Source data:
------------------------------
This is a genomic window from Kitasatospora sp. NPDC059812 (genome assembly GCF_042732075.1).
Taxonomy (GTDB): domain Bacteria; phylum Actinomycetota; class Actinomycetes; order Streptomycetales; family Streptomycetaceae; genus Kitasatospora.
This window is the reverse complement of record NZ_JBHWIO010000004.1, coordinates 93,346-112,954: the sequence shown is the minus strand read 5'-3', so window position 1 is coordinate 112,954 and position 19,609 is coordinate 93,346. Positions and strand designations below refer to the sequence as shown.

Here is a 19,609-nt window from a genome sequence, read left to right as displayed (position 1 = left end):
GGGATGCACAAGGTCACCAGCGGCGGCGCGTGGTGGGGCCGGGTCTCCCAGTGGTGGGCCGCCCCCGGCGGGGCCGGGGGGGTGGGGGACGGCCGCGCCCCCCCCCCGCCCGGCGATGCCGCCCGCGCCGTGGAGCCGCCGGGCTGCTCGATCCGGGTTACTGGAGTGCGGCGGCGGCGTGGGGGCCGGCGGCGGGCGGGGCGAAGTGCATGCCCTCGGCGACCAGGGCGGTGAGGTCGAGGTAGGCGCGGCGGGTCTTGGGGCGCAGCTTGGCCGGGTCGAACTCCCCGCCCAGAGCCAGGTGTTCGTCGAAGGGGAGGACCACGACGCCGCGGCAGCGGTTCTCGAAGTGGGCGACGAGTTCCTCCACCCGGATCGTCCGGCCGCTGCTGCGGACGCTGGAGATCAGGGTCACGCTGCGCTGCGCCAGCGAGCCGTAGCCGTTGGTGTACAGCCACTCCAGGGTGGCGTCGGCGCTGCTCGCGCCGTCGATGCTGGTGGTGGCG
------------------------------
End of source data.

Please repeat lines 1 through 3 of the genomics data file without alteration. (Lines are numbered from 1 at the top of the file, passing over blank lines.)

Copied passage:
This is a genomic window from Kitasatospora sp. NPDC059812 (genome assembly GCF_042732075.1).
Taxonomy (GTDB): domain Bacteria; phylum Actinomycetota; class Actinomycetes; order Streptomycetales; family Streptomycetaceae; genus Kitasatospora.
This window is the reverse complement of record NZ_JBHWIO010000004.1, coordinates 93,346-112,954: the sequence shown is the minus strand read 5'-3', so window position 1 is coordinate 112,954 and position 19,609 is coordinate 93,346. Positions and strand designations below refer to the sequence as shown.